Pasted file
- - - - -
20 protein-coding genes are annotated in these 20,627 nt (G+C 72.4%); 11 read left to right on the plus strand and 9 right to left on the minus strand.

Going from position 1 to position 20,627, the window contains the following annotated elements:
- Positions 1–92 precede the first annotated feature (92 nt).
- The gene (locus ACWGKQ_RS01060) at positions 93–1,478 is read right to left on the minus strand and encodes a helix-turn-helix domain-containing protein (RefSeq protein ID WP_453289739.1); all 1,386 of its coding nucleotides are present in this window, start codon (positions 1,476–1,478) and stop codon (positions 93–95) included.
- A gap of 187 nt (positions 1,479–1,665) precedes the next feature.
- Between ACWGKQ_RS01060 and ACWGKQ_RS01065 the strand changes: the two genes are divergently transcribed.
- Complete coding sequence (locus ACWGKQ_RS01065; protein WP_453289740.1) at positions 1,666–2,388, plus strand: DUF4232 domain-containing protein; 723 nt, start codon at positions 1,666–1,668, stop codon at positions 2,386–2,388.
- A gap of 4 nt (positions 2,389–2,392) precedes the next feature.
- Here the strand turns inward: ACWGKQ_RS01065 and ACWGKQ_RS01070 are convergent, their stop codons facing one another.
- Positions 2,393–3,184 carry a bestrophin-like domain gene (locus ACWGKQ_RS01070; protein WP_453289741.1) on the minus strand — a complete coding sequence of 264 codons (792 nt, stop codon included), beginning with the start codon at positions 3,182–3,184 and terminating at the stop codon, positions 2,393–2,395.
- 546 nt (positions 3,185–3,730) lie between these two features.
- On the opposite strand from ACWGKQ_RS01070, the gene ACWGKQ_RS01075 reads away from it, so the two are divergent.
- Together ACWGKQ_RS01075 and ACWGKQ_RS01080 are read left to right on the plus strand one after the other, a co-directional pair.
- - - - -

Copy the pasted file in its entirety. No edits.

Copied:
20 protein-coding genes are annotated in these 20,627 nt (G+C 72.4%); 11 read left to right on the plus strand and 9 right to left on the minus strand.

Going from position 1 to position 20,627, the window contains the following annotated elements:
- Positions 1–92 precede the first annotated feature (92 nt).
- The gene (locus ACWGKQ_RS01060) at positions 93–1,478 is read right to left on the minus strand and encodes a helix-turn-helix domain-containing protein (RefSeq protein ID WP_453289739.1); all 1,386 of its coding nucleotides are present in this window, start codon (positions 1,476–1,478) and stop codon (positions 93–95) included.
- A gap of 187 nt (positions 1,479–1,665) precedes the next feature.
- Between ACWGKQ_RS01060 and ACWGKQ_RS01065 the strand changes: the two genes are divergently transcribed.
- Complete coding sequence (locus ACWGKQ_RS01065; protein WP_453289740.1) at positions 1,666–2,388, plus strand: DUF4232 domain-containing protein; 723 nt, start codon at positions 1,666–1,668, stop codon at positions 2,386–2,388.
- A gap of 4 nt (positions 2,389–2,392) precedes the next feature.
- Here the strand turns inward: ACWGKQ_RS01065 and ACWGKQ_RS01070 are convergent, their stop codons facing one another.
- Positions 2,393–3,184 carry a bestrophin-like domain gene (locus ACWGKQ_RS01070; protein WP_453289741.1) on the minus strand — a complete coding sequence of 264 codons (792 nt, stop codon included), beginning with the start codon at positions 3,182–3,184 and terminating at the stop codon, positions 2,393–2,395.
- 546 nt (positions 3,185–3,730) lie between these two features.
- On the opposite strand from ACWGKQ_RS01070, the gene ACWGKQ_RS01075 reads away from it, so the two are divergent.
- Together ACWGKQ_RS01075 and ACWGKQ_RS01080 are read left to right on the plus strand one after the other, a co-directional pair.